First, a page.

I knew from my friend’s lively cry that something big was afoot: “There is some kind of colonial animal living over here!”
She was knowledgeable about outdoor creatures, so I had little reason to doubt her unlikely comment. I came running over to where she was pointing.
“There, there, at the lip of the spillway—can you see it?” She was pointing at something twelve feet from where I stood on the concrete abutment above the dam that released water from Lake Dubonet to the Platt River system below. “No, I can’t see—it’s too dark!
“Just look. It’s perched on the edge of the spillway.”
My eyes were getting used to the shade cast by the abutment. “I see it!” I proclaimed, “and I think I know what it is,” I replied with a bit of hesitation in my voice. “It’s a freshwater sponge! I haven’t seen one in years. Let me get a picture of it.”
I worked myself down, as close as I could to where the thing was growing. It looked like a mass of gelatin, as large as a loaf of bread, without any recognizable appendages, without a head or a tail. Colonial animals, indeed! What else could it be?
I took a couple of photographs with my camera held down as close as I could get it to the creature. The flash went off, so dark it was down there. I include the view in this article along with one taken by someone else, someone with an easier animal to photograph.
When I got home, I immediately began to have doubts about my identification. Freshwater sponges are not gelatinous, for one thing. They are rough to the touch, and generally green. I thought about my Invertebrate Biology course I had taken so many years ago—and I remembered. I emailed my friend: “It’s not a freshwater sponge. It’s a bryozoan, a moss animal!” Not having seen the species for nearly forty years, it was easy to see how I could have misidentified it.
Bryozoans are sedentary creatures made up of individuals with scores of tentacles, all of them connected to a horseshoe-shaped structure called a lopophore. They are not related to corals—which do not have a lopophore—but extract food from the water the same way they do: filtering out living organisms. This they do by movements of their tentacles and the cilia (moving hairs) upon them.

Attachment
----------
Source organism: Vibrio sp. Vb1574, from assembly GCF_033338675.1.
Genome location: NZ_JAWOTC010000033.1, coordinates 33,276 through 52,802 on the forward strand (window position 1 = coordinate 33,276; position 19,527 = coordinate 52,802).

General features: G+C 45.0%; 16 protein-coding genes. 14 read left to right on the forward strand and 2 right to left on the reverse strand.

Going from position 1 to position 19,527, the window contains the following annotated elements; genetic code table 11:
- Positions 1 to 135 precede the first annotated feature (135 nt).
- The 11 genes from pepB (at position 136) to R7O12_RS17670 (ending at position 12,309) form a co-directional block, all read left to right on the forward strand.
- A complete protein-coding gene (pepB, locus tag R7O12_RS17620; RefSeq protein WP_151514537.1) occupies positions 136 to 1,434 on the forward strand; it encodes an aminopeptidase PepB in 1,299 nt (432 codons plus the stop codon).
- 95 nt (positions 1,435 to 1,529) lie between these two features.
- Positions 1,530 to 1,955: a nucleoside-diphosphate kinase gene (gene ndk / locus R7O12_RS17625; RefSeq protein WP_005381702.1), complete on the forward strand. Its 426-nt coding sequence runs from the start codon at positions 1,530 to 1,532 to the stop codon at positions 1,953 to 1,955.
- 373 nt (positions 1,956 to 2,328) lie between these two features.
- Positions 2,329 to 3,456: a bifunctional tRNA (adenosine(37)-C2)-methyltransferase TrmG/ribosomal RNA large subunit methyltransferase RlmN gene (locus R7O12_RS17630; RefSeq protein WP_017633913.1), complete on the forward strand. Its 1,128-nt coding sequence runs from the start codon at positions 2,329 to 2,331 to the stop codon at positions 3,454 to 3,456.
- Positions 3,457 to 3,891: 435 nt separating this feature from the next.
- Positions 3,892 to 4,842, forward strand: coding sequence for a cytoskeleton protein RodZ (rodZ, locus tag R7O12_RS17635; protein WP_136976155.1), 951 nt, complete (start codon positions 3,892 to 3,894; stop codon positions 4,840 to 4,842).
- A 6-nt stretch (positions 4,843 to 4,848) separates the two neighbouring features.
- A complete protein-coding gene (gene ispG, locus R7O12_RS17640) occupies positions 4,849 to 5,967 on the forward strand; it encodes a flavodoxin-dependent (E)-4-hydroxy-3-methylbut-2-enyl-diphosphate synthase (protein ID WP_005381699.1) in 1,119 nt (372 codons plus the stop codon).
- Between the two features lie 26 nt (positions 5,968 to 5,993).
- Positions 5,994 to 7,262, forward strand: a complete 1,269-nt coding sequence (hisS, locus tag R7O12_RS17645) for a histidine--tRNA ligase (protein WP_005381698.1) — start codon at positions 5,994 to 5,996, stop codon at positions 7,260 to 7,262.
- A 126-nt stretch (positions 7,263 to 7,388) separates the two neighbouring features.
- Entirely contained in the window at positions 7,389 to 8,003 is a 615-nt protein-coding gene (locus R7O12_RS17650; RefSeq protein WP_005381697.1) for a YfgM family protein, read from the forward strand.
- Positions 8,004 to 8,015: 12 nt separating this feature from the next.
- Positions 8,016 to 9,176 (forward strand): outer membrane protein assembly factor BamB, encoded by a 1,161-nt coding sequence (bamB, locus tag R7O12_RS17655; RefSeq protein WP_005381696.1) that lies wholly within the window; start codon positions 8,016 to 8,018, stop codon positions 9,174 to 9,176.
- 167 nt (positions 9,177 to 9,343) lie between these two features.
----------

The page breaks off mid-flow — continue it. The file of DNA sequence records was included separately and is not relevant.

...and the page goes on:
Like sponges and corals, they encrust various substrates—wood, rock, old tires, even water intakes–scarcely moving during their lives. The species my friend had found, Pectinatella magnifica, is known to move as a young colony, at the rate of two centimeters per day. Its possibilities for adventure are clearly limited by its sluggishness.
“Bryozoan” translates from the Greek as “moss animal.” In both freshwater and salt water, some species form mats somewhat reminiscent of a bank of moss, though they are rarely colored green. The species I photographed, genus Pectinatella, secretes a gelatinous outer body that looks like an unappetizing jam one might put on bread. No one would be tempted to do so, however, given its unprepossessing appearance.
However they might offend our mammalian standards for beauty, bryozoans choose attractive ponds and streams to live in: they prefer unpolluted water, water uncontaminated by mud, debris, or pollutants brought in by humans. Just as lichens point to unpolluted air, bryozoans indicate clean water.
The life cycle of Bryozoans lacks the drama of sperm from one colony actively seeking out eggs in another. Generally, sperm cells from one colony fertilize eggs from the same: a larva grows from the fertilized egg, and is eventually released into the water, often as the colony dies at the end of the summer season.
No one brags about the bryozoan he has captured. No one raves about how good they taste. No one tells of the sport they had in catching their first bryozoan. They live uninteresting lives unaffected by the major currents of a world dominated by other organisms. Does that make them less interesting to those of us who know them? Not at all.